NEW YORK – A federal judge blocked sales of a generic version of blood thinner Plavix Thursday while he considers the merits of a claim that a Canadian pharmaceutical company improperly entered the market.
U.S. District Judge Sidney H. Stein issued his written ruling Thursday after a two-day hearing in which Sanofi-Aventis and its partner Bristol-Myers Squibb Co. (BMY) insisted that the Canadian company, Apotex Inc., must be forced to stop selling its product. Stein denied demands by Bristol-Myers and Sanofi-Aventis (SNY) that Apotex be forced to withdraw from the market the generic product it had already sold.
Apotex had argued that a patent protecting sales of Plavix from competitors was no longer valid and that it was in the public interest to permit sales of its generic version of the drug because lower prices mean even more people can use a lifesaving drug.
The Ontario-based Apotex began selling its product Aug. 8 after negotiations between the three companies failed to settle the dispute.
Stein said he based his decision on the chances that Apotex could ultimately prove it is entitled to sell its generic drug; the level of irreparable harm each side might suffer; the balance of hardships; and the impact on the public.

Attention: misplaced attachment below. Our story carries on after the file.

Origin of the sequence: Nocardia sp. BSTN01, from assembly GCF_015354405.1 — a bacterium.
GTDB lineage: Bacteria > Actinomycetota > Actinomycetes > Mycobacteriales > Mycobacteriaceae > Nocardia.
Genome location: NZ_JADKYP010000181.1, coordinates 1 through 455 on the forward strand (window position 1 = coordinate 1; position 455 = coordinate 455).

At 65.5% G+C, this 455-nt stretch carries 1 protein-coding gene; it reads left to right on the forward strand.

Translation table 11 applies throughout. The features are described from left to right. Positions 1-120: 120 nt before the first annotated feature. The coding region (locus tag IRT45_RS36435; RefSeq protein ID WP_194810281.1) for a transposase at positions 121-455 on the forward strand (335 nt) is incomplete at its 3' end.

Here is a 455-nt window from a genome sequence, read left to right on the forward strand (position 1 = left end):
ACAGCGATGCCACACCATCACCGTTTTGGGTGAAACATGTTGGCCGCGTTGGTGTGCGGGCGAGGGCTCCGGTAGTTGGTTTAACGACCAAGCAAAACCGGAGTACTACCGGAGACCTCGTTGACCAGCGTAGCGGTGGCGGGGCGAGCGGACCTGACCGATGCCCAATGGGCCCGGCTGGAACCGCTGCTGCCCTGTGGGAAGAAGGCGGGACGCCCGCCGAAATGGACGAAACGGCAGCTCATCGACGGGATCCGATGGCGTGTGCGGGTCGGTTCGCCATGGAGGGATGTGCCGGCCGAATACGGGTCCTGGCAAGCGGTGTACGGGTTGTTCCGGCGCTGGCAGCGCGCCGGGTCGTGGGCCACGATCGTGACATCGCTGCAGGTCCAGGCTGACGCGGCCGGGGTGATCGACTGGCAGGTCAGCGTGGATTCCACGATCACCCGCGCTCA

Bristol-Myers disclosed last month that the Department of Justice was investigating a deal in which Bristol-Myers and Sanofi-Aventis agreed to pay Apotex at least $40 million to keep its version of Plavix off the market until 2011. The deal was rejected by state attorneys general.
At the hearing before Stein, attorney Evan Chesler of Sanofi-Aventis that allowing Apotex to flood the market with its product and force prices lower would cripple the spirit of drug innovators, jeopardizing future pioneering medical breakthroughs.
"You can never put this Humpty-Dumpty back together if it's not stopped," Chesler said.
Frank Allen Bernatowicz, an accountant, testified for Apotex that the company stood to lose up to $4 billion in costs, future sales and lost opportunity if it was forced to withdraw its drug from the marketplace.
He said Sanofi-Aventis and Bristol-Myers stood to lose half as much and could withstand the hit much easier because they were much larger than Apotex, a company with $1 billion in annual sales.